Industry & Research
Where Innovation Materializes
Imagine the possibilities when our immensely talented faculty and students have access to a world-class facility—the discoveries they will make, the problems they will solve.
The Biomedical and Materials Engineering Complex will inspire advances in research that translate to advances in medicine, education and commercialization of technologies that will impact generations to come.
Maximizing Research Impact through Purposeful Synergies and Collaborations
The College of Engineering’s research expenditures are already among the highest at the university, ranking third in the nation among all university engineering programs. The complex will help to continue this upward trajectory, presenting more opportunities for researchers to partner with interdisciplinary co-investigators, leading to more federal research awards and industry research investments, which increasingly reward collaboration across disciplines to solve complicated problems.
Strengthening Undergraduate Research
Undergraduate participation in research will also increase through the scaffolded learning model that moves students up from introductory courses on the first and second floors of the building to research experiences on the upper floors. As research dollars rise, the college will experience more success with strategic faculty recruiting.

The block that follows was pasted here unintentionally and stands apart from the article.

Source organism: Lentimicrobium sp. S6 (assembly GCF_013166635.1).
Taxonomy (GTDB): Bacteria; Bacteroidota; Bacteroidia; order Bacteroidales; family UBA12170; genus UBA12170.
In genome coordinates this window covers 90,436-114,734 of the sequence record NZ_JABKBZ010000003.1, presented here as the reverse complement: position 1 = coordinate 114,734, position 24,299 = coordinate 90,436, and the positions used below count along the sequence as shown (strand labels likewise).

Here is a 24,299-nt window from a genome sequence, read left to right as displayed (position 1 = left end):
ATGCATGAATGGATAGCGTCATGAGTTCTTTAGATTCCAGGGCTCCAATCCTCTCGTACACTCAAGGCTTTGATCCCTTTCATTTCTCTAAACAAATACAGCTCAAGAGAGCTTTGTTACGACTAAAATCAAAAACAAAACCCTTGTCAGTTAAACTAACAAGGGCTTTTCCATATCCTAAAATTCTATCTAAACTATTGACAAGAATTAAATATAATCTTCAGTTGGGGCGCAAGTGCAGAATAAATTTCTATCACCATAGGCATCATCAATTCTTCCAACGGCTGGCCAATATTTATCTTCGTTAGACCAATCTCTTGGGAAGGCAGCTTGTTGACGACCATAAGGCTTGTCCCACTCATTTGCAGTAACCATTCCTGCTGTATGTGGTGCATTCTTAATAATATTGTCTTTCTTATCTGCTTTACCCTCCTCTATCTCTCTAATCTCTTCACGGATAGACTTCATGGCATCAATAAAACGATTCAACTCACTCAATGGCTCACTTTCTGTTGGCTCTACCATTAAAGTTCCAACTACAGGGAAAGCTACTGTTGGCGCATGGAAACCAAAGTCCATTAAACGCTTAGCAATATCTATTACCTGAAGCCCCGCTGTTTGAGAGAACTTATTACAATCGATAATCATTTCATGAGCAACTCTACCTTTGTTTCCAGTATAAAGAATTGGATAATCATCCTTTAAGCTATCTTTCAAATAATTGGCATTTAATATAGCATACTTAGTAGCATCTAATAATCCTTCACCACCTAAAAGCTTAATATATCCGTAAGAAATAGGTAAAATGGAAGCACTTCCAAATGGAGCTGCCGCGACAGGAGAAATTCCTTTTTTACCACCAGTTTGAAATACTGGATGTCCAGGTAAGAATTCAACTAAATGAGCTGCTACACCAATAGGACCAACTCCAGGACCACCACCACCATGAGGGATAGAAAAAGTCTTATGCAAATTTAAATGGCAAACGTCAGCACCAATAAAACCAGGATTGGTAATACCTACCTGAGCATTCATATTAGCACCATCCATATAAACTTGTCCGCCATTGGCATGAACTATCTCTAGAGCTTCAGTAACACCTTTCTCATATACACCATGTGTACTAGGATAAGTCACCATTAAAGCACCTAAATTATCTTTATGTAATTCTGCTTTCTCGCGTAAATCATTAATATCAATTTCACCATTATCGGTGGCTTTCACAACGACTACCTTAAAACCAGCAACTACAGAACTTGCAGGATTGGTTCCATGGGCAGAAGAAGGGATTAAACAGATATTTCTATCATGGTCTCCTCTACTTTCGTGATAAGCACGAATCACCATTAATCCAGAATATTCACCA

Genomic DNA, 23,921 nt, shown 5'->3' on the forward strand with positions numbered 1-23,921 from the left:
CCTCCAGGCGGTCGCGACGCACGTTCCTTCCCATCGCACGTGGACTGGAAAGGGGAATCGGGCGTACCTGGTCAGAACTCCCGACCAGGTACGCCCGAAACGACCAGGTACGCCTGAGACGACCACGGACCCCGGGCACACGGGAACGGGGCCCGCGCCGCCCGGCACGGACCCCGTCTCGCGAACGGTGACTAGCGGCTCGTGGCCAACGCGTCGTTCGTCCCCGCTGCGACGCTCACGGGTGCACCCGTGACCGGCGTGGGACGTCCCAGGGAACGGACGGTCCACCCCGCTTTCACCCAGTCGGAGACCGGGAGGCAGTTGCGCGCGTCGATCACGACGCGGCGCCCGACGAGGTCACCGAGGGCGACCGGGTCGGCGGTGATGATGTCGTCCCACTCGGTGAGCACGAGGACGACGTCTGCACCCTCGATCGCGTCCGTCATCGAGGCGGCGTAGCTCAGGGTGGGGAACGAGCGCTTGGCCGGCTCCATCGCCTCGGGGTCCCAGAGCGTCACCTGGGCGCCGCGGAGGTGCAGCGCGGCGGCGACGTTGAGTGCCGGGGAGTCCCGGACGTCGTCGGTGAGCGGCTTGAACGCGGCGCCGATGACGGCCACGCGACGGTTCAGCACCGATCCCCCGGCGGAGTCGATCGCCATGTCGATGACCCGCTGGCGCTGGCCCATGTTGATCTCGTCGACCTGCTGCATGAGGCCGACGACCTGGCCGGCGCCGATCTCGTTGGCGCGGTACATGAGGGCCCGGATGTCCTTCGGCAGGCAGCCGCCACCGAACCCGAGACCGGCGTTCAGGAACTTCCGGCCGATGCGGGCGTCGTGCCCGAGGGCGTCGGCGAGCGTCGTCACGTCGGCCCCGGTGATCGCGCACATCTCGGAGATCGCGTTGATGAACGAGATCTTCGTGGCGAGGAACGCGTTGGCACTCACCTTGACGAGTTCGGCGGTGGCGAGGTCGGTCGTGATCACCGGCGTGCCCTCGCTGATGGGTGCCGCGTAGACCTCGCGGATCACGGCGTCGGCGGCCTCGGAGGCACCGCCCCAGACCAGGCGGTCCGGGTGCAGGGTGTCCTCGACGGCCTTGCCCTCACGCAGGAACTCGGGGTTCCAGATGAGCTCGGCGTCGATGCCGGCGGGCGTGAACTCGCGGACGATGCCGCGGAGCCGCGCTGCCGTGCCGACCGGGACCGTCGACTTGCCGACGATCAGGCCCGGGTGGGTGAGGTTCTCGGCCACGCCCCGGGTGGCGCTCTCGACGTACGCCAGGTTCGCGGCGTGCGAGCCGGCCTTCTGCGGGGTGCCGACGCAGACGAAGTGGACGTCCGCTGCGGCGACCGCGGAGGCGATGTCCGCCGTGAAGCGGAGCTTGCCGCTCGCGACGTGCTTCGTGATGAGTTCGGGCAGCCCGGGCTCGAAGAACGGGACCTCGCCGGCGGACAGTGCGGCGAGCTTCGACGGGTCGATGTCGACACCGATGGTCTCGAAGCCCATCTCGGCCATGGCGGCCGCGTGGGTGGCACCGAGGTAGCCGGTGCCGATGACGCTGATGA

With collaboration in its very DNA, the complex will strengthen partnerships within the university and with industry and government. Partners may use the facility for off-site meetings, to demonstrate new technologies to students and faculty, and to learn about intellectual property and commercialization opportunities at Ohio State. Companies will have opportunities to get to know and recruit our talented students who will have learned to take risks and make mistakes in our laboratories.
“It will be exciting to have a new facility and to host companies here and bring people in to see. It will help attract more students and to recruit and retain faculty. The labs will be more interactive and open, which will enable dialogue with different groups and expose us to others’ research. I think it’s going to be very easy to go next door to find someone to write a National Institutes of Health proposal with.”
Perena Gouma, Edward Orton, Jr., Chair in Ceramic Engineering